MANILA, Philippines?How can you possibly mortgage a city jail?
This was the question on the minds of senators who were surprised to learn that the Old Bilibid Compound where the Manila City Jail is located was in hock to the Home Guaranty Corp. (HGC) for P1 billion.
Elmer Nonnatus A. Cadano, acting HGC president, told members of the Senate committee on finance that the Old Bilibid Compound was part of its portfolio of assets, which also includes the Smokey Mountain housing project in Tondo, Manila, and the Apec Villas at the Subic Freeport.
Cadano explained that the property came into its possession when the HGC guaranteed a loan by the Public Estates Authority (PEA), but the latter failed to pay it back. The PEA used the Old Bilibid Compound as collateral.
In 1995, then President Fidel V. Ramos issued Proclamation No. 542, which transferred ownership of the Old Bilibid Compound on Quezon Boulevard and Claro M. Recto Avenue in Manila from the Department of Environment and Natural Resources to the PEA for its urban renewal project.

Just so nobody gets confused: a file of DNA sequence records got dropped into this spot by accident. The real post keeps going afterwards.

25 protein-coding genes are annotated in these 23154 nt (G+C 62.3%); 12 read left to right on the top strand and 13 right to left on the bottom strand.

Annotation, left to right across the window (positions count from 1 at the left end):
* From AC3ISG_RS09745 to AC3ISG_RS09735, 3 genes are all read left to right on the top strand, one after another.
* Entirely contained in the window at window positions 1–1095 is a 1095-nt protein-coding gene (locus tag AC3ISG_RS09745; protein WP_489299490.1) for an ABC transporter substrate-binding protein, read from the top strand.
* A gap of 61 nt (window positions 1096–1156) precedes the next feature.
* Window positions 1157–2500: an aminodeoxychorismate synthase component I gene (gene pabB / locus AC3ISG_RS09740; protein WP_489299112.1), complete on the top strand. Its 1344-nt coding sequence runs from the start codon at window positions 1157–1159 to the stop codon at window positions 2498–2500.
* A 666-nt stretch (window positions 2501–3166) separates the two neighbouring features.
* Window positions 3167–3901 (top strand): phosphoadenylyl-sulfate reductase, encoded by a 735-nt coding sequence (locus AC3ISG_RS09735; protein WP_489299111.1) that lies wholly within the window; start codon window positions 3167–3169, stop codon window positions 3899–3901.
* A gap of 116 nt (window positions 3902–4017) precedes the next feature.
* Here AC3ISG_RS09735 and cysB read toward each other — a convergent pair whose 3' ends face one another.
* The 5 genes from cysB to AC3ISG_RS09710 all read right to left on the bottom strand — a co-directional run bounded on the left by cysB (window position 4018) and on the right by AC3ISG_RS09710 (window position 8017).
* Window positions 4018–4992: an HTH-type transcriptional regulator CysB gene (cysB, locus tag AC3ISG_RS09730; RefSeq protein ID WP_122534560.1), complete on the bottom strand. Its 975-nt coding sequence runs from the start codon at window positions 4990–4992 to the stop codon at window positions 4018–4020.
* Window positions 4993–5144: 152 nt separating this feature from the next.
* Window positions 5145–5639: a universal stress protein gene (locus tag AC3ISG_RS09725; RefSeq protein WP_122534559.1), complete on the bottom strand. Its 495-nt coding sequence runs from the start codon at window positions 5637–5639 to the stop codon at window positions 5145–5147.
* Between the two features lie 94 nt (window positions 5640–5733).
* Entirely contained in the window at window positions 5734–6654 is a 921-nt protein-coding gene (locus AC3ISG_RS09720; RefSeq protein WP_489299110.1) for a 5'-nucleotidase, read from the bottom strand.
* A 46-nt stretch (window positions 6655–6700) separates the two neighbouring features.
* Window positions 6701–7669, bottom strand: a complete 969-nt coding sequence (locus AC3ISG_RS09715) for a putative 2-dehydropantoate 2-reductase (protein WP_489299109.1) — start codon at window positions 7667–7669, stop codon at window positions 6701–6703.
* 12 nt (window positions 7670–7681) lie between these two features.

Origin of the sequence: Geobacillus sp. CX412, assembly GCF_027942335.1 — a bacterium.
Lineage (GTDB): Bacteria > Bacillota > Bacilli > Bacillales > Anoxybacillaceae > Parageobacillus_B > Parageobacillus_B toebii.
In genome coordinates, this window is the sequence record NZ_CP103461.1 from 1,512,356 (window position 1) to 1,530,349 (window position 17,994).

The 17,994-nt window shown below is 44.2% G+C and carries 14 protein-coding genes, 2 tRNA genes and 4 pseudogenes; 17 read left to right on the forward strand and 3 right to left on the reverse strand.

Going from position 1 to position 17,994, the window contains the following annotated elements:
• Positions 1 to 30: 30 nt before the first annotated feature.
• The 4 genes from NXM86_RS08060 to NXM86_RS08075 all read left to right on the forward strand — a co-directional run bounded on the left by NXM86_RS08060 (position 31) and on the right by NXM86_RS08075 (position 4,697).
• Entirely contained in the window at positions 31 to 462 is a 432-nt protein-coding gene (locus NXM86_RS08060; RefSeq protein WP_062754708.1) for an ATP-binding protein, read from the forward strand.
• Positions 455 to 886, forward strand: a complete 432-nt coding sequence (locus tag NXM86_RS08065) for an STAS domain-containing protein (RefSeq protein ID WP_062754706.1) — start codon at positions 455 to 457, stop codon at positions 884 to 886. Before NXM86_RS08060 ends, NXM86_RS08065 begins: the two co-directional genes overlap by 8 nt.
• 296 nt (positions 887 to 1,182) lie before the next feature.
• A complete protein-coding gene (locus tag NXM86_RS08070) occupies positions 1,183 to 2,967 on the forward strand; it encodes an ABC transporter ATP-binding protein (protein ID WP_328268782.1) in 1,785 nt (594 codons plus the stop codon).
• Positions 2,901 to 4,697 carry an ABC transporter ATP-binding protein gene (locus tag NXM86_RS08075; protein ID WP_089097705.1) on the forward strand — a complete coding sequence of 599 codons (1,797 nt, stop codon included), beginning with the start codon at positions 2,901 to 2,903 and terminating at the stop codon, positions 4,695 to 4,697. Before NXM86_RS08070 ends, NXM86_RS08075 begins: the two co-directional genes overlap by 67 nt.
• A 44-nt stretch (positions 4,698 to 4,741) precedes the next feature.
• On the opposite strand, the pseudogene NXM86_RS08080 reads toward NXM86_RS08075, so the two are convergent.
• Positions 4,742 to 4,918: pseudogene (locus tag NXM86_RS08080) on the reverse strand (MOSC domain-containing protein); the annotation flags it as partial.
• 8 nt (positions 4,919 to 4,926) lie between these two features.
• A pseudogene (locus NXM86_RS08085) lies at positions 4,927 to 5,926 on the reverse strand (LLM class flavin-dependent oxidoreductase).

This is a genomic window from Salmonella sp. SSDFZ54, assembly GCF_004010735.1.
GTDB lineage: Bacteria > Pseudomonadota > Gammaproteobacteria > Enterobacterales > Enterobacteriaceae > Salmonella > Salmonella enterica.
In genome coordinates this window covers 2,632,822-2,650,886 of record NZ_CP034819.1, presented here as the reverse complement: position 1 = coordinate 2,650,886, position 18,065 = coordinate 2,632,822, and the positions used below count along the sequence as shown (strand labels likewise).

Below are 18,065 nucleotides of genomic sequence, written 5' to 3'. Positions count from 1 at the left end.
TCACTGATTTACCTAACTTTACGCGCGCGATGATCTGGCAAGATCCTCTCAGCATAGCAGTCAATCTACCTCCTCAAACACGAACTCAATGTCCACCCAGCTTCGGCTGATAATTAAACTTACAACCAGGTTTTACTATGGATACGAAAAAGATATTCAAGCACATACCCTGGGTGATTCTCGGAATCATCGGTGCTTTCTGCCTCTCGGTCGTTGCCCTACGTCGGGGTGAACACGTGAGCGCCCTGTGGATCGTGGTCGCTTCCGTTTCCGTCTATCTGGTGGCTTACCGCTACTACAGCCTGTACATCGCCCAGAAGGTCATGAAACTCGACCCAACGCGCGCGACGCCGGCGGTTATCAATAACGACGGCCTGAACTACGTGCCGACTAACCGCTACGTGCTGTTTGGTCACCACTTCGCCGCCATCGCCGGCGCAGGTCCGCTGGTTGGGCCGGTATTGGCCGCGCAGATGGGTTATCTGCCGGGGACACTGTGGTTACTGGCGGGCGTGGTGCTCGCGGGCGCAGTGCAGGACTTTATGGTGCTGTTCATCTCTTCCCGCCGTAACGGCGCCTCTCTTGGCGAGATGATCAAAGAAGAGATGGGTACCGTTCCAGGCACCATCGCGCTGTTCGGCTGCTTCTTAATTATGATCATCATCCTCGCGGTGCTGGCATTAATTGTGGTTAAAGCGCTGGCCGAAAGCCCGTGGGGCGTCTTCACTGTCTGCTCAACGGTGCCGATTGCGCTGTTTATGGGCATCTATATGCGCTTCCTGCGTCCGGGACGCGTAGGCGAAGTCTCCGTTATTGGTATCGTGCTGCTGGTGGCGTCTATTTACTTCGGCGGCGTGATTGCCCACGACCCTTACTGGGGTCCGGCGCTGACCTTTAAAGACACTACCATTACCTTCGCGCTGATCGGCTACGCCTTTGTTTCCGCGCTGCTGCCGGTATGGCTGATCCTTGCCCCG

In 2004, then President Gloria Macapagal-Arroyo issued Proclamation 661 transferring ownership of the property to HGC, which was also designated to take charge of the project.
?How can Ramos transfer that to the PEA when (the agency?s) sole duty was to take over reclamation powers from the Bureau of Public Works? The land cannot be titled to a government corporation, not even by the President. I don?t blame Ramos, he was not a lawyer but he must have had brilliant lawyers,? Enrile said.
Added Enrile: ?Can you mortgage Muntinlupa prison or Iwahig or the Davao penal colony??
Sen. Sergio Osmeña III questioned why the HGC would guarantee the loans given by the Pag-IBIG Fund and end up with assets which made it short on cash.
?If you don?t have cash to pay off Pag-IBIG loans, will you give them the city jail?? Osmeña said.
Cadano explained that the Old Bilibid Compound was booked at P1 billion, and several land developers had expressed interest in taking the property off the HGC?s hands.
Cadano, however, said the problem was that the HGC would have to pay for the relocation cost of the city jail.
Sen. Franklin Drilon also said it was unusual for the HGC to own the Manila City Jail.
?How they ended up with those assets and how they valued these assets in their books is something that would have to be examined closely,? he said.